I previewed Todd Clouser's Sunday appearance at the Record Bar for Plastic Sax.

Julian Lage plays the Blue Room on Monday.

(Original image by There Stands the Glass.)

Monday, February 14, 2011

Review: Blues at the Crossroads at the Uptown

"Bittersweet!" a woman in the row behind me repeatedly shrieked Saturday at the Uptown Theater.

It wasn't going to happen. The oblivious woman may have paid $55 to hear Big Head Todd and the Monsters play its signature song, but Todd Park Mohr, the leader of the Colorado-based band, made it clear from the outset that the evening would be dedicated to the blues. (Here's my review of 100 Years of Robert Johnson.)

A decidedly mixed bag, the quality of the concert can be reduced to a simple axiom. Less is more. Mohr's solo acoustic work was shockingly good. A critic in Ann Arbor savaged his effort on the previous night, but the bandleader was far more convincing than I'd expected. Lightnin' Malcom's duet segment with James Cotton was the evening's clear highlight. Malcolm offered the same sort of tasteful support for Hubert Sumlin.

Things weren't nearly as nice when all of Mohr's Monsters were on stage. The large ensemble's version of "Come On in My Kitchen," for instance, might easily have been mistaken for "Bittersweet" by that frustrated fan. She was probably also pleased to hear hits by Bryan Adams and Bonnie Raitt played over the PA at intermission. I suspect that she didn't notice the unexplained absence of David "Honeyboy" Edwards, either. I'd really been looking forward to seeing Edwards one last time. For entirely different reasons, she and I both came down with a bad case of the blues on Saturday.

Here's Joel Francis' proper review of the concert.

After I wrote this essay about the significance of Esperanza Spalding in 2009, I've taken to referring to her as "The One." As of today, she unofficially supplants Wynton Marsalis as the face of jazz.

Quit your hating. I loved the Grammy broadcast. My favorite performances, in order: B.o.B, Bruno Mars and Janelle Monae; Cee Lo Green; Arcade Fire; Eminem; and Mick Jagger's tribute to Solomon Burke.

Kansas City rapper Dinero Fazil has a nice video for "Mi Vida Escrita En Papeles". (Via Credential Hip Hop.)

Kansas City Click: I suspect Mark Lowrey will play "My Funny Valentine" more than once at Sullivan's on Monday.

Carrie Rodriguez, Erin McKeown and Mary Gauthier team up Tuesday at Knuckleheads.

The Record Bar hosts Sebadoh on Wednesday.

(Original image of Sumlin, Malcom and Mohr by There Stands the Glass.)

Friday, February 11, 2011

Review: 100 Years of Robert Johnson

Recent fan footage of a David "Honeyboy" Edwards performance.

If you scroll down the column to the right you'll see Kenny Wayne Shepherd's 10 Days Out: Blues From the Backroads on my top albums of 2007 list. I don't particularly care for the blues-rock guitarist. For that specific project, however, Shepherd featured veteran blues artists including Etta James and Clarence "Gatemouth" Brown. I loved it.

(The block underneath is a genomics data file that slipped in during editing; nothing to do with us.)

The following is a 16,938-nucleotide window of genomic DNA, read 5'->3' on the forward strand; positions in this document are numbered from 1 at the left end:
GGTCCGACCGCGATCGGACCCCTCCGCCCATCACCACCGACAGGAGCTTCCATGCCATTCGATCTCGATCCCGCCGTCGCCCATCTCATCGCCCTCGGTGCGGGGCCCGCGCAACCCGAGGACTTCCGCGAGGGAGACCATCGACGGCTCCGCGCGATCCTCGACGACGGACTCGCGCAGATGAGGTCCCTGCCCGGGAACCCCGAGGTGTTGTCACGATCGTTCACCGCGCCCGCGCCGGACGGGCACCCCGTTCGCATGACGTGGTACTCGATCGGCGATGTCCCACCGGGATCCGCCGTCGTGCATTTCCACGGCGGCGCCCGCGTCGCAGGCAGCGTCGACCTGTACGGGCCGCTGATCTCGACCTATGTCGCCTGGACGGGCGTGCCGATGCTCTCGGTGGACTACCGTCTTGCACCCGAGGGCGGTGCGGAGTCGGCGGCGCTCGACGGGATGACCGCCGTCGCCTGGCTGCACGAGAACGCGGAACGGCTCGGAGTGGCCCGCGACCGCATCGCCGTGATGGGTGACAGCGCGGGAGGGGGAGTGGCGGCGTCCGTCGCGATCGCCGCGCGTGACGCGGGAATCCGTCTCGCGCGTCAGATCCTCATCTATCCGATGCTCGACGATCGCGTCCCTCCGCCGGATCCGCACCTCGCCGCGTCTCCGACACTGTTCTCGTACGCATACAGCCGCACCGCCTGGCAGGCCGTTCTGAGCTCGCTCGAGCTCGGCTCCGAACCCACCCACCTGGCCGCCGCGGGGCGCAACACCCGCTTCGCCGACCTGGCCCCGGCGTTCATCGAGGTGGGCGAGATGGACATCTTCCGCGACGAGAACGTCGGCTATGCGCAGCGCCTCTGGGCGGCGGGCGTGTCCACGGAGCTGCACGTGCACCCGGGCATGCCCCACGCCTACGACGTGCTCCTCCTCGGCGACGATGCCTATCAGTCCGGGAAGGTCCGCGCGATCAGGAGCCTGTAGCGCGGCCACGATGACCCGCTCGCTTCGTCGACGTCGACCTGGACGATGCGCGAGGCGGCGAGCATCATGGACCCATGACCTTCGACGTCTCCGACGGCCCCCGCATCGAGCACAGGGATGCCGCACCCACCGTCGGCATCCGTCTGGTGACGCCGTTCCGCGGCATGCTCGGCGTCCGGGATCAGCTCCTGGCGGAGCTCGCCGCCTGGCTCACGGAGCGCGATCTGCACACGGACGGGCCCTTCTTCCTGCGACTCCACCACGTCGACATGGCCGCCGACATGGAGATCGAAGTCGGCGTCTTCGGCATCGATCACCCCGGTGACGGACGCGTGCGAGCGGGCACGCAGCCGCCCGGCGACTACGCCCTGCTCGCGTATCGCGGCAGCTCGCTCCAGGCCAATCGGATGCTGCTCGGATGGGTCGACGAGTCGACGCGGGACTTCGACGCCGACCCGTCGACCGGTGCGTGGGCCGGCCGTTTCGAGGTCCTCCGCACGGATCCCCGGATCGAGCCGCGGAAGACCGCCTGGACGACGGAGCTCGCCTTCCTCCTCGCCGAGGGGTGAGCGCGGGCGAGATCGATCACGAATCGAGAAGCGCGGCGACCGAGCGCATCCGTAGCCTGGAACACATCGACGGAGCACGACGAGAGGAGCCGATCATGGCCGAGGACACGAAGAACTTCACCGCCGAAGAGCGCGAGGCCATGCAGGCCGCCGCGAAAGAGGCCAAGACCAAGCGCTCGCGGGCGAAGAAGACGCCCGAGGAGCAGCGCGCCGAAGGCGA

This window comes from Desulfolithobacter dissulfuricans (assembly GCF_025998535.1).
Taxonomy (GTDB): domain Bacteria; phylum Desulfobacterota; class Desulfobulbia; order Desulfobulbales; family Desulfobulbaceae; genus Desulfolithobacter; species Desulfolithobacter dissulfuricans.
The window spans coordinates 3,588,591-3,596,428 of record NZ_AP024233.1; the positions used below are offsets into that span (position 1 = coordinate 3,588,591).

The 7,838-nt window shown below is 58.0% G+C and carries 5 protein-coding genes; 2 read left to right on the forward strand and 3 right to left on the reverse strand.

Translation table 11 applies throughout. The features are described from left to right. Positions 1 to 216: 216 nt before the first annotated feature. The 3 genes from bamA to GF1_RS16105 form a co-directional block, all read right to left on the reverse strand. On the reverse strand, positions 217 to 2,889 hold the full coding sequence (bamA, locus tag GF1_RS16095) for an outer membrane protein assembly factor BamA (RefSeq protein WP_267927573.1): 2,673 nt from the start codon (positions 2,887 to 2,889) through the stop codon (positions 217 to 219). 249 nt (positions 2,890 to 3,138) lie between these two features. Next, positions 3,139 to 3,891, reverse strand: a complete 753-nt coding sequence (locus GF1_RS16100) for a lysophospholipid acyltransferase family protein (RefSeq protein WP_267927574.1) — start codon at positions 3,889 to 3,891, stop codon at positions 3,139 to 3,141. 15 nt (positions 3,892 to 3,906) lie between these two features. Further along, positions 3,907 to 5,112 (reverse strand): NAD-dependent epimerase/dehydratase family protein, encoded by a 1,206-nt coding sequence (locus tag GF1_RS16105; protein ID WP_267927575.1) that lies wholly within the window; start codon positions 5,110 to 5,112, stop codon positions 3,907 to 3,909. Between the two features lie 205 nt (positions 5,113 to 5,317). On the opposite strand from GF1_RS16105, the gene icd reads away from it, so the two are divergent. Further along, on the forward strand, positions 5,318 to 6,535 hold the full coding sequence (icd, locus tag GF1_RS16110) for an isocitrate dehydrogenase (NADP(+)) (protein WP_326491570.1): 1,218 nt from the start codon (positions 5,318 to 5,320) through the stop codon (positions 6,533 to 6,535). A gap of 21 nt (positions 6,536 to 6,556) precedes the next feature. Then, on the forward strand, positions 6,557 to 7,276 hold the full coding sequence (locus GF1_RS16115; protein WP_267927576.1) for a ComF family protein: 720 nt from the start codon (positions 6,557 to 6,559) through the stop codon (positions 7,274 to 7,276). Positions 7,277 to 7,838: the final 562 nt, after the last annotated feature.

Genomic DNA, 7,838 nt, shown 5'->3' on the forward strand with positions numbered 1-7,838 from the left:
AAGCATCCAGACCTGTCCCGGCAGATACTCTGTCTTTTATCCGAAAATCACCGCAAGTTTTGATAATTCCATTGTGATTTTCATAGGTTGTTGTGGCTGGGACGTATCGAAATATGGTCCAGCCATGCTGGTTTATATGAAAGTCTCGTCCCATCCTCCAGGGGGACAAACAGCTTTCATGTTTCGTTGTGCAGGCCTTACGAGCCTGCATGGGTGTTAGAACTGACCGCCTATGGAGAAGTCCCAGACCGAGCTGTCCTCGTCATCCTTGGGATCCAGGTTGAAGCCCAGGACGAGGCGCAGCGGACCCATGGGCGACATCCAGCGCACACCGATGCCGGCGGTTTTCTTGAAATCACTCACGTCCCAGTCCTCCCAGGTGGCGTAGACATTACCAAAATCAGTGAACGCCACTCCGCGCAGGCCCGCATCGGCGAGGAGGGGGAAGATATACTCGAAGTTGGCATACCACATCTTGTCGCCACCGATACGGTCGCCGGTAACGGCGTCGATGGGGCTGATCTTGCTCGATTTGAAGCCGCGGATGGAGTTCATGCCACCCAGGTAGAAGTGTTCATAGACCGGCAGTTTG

100 Years of Robert Johnson, officially released on March 1, is a very similar project. Under the moniker of "Big Head Blues Club," the project is essentially Big Head Todd and the Monsters backing a number of blues greats on material associated with Robert Johnson.

A discerning blindfolded listener might sense that a rock band is behind the project, but BHTM's jam band instincts are tastefully sublimated throughout the wonderful album. Almost all of it sounds fresh. Only Ruthie Foster's contribution to "Kind Hearted Woman" fails to thrill me. Charlie Musselwhite has rarely sounded better than on the eerie version of "Last Fair Deal Gone Down." B.B. King seems vital on a funky rendition of "Crossroads Blues." David "Honeyboy" Edwards and Hubert Sumlin also shine.

I've never been a huge Big Head Todd and the Monsters fan, but I intend to buy a ticket to see them perform these songs with Edwards and Sumlin in my town tomorrow. And don't be surprised if you spot this album listed over in the column to the right eleven months from now.

In anticipation of the recently announced Middle of the Map festival, I'll highlight one of the festival's performers each week. The April event provides my first opportunity to see Daniel Johnston outside of Texas. Here's a touching rendition of "Devil Town."

I'm not oblivious to the inherent cheesiness of the broadcast or its ludicrously inept history, but I'll watch Sunday's Grammy Awards with the same rabid attention football fans accord to the Super Bowl.

Kansas City Click: Death Angel headline Friday's bill at the Riot Room.

Kid Congo's Saturday gig at Crosstown Station will probably begin after the Big Head Blues Club show at the Uptown Theater concludes.

Joyce DiDonato sings Sunday at the Folly Theater.

(Original image by There Stands the Glass.)